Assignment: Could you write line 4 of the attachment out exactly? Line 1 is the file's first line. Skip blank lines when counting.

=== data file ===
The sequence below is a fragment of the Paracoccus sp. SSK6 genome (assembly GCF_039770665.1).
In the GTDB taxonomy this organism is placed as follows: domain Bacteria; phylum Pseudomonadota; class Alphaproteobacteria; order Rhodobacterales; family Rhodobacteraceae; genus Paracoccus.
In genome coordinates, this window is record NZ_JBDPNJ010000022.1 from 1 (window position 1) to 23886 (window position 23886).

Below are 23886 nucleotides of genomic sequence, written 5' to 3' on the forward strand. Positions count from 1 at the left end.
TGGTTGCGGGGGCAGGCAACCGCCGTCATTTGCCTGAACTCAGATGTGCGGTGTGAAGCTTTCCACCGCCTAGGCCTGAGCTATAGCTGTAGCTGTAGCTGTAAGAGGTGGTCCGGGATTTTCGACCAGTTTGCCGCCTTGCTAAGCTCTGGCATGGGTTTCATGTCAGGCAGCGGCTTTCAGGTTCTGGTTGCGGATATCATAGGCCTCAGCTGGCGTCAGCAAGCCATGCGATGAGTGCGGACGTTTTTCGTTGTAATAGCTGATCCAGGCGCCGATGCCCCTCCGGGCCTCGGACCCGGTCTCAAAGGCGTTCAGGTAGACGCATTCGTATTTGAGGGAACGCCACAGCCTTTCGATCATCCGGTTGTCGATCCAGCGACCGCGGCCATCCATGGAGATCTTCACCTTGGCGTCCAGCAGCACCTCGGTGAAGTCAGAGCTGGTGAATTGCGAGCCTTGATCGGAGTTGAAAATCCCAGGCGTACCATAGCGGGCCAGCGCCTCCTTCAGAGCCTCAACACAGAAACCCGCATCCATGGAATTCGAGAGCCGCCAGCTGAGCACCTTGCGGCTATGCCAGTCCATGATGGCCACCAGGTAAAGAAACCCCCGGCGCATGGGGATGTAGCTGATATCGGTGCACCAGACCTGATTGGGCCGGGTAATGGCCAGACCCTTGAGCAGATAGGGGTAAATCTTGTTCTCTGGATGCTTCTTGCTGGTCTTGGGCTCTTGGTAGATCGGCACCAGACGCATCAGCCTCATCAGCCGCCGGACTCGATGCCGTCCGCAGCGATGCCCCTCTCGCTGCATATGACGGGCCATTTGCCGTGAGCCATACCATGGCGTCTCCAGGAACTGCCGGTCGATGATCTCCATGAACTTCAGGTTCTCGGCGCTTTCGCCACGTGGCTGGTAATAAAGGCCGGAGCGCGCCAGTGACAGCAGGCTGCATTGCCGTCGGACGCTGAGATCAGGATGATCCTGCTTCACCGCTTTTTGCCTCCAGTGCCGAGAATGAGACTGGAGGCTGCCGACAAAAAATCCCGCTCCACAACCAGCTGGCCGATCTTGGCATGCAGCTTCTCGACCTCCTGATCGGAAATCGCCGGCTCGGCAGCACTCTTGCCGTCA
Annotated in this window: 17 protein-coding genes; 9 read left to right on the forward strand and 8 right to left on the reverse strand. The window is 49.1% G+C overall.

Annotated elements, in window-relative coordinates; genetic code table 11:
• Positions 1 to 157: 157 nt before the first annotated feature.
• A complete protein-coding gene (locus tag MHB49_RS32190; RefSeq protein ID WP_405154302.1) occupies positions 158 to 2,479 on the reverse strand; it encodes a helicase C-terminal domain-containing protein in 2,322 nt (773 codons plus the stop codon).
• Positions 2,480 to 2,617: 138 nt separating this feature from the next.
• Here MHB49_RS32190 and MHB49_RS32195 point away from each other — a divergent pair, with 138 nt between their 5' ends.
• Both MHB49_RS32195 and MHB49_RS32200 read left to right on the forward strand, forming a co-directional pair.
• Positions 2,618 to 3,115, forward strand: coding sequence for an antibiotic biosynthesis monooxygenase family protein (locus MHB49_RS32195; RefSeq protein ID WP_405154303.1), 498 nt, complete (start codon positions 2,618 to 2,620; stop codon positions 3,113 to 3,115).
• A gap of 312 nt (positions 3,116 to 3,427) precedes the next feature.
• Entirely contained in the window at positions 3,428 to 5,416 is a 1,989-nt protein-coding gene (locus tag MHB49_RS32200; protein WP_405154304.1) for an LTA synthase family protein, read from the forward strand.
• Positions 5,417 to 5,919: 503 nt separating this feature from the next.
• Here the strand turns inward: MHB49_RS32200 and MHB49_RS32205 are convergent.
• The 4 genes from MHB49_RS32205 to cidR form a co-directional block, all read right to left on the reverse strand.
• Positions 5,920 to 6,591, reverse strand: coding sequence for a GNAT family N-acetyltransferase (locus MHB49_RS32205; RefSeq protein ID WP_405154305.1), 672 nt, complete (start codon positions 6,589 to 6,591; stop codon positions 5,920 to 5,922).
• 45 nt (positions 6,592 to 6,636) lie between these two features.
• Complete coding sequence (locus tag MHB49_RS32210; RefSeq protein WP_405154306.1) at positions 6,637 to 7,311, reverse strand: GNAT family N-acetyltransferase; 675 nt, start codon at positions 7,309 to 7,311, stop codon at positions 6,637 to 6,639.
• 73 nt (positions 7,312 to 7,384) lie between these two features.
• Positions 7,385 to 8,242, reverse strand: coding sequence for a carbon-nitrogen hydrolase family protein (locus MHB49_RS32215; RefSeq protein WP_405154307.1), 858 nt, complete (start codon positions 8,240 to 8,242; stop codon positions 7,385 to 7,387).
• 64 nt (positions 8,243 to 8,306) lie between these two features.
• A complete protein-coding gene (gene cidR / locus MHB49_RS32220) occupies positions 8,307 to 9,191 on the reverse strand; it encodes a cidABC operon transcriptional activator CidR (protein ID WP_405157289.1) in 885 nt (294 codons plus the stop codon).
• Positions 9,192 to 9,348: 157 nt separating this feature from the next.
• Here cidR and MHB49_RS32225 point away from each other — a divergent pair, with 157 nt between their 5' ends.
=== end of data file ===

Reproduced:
Below are 23886 nucleotides of genomic sequence, written 5' to 3' on the forward strand. Positions count from 1 at the left end.